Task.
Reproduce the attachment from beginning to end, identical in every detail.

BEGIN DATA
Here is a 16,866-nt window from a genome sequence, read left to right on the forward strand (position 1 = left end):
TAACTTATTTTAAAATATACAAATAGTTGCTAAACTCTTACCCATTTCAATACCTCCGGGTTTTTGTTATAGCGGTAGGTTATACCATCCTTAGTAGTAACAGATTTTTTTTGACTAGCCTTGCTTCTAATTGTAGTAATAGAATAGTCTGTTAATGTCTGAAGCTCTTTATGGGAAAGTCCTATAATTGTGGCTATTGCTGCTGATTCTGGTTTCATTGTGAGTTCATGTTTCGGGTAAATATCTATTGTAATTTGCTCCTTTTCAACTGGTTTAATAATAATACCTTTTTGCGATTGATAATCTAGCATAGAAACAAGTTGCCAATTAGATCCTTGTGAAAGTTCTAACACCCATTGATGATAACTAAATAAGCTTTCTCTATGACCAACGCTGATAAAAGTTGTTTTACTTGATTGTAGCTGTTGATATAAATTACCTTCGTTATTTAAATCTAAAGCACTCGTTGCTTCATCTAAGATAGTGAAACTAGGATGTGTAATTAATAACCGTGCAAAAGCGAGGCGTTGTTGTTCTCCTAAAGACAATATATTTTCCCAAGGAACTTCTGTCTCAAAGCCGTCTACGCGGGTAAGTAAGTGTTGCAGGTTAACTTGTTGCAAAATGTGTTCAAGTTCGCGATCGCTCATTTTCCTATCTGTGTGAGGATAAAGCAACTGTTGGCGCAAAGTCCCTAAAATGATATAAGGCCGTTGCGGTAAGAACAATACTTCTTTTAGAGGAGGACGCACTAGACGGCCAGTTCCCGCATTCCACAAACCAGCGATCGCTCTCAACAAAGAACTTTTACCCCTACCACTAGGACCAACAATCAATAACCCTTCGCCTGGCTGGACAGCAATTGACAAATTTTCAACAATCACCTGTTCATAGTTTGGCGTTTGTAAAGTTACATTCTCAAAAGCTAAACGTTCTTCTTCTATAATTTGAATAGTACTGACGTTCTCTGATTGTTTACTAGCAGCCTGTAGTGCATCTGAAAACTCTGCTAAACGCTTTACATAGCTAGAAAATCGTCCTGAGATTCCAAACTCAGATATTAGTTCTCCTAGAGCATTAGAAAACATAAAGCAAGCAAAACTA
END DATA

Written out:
Here is a 16,866-nt window from a genome sequence, read left to right on the forward strand (position 1 = left end):
TAACTTATTTTAAAATATACAAATAGTTGCTAAACTCTTACCCATTTCAATACCTCCGGGTTTTTGTTATAGCGGTAGGTTATACCATCCTTAGTAGTAACAGATTTTTTTTGACTAGCCTTGCTTCTAATTGTAGTAATAGAATAGTCTGTTAATGTCTGAAGCTCTTTATGGGAAAGTCCTATAATTGTGGCTATTGCTGCTGATTCTGGTTTCATTGTGAGTTCATGTTTCGGGTAAATATCTATTGTAATTTGCTCCTTTTCAACTGGTTTAATAATAATACCTTTTTGCGATTGATAATCTAGCATAGAAACAAGTTGCCAATTAGATCCTTGTGAAAGTTCTAACACCCATTGATGATAACTAAATAAGCTTTCTCTATGACCAACGCTGATAAAAGTTGTTTTACTTGATTGTAGCTGTTGATATAAATTACCTTCGTTATTTAAATCTAAAGCACTCGTTGCTTCATCTAAGATAGTGAAACTAGGATGTGTAATTAATAACCGTGCAAAAGCGAGGCGTTGTTGTTCTCCTAAAGACAATATATTTTCCCAAGGAACTTCTGTCTCAAAGCCGTCTACGCGGGTAAGTAAGTGTTGCAGGTTAACTTGTTGCAAAATGTGTTCAAGTTCGCGATCGCTCATTTTCCTATCTGTGTGAGGATAAAGCAACTGTTGGCGCAAAGTCCCTAAAATGATATAAGGCCGTTGCGGTAAGAACAATACTTCTTTTAGAGGAGGACGCACTAGACGGCCAGTTCCCGCATTCCACAAACCAGCGATCGCTCTCAACAAAGAACTTTTACCCCTACCACTAGGACCAACAATCAATAACCCTTCGCCTGGCTGGACAGCAATTGACAAATTTTCAACAATCACCTGTTCATAGTTTGGCGTTTGTAAAGTTACATTCTCAAAAGCTAAACGTTCTTCTTCTATAATTTGAATAGTACTGACGTTCTCTGATTGTTTACTAGCAGCCTGTAGTGCATCTGAAAACTCTGCTAAACGCTTTACATAGCTAGAAAATCGTCCTGAGATTCCAAACTCAGATATTAGTTCTCCTAGAGCATTAGAAAACATAAAGCAAGCAAAACTA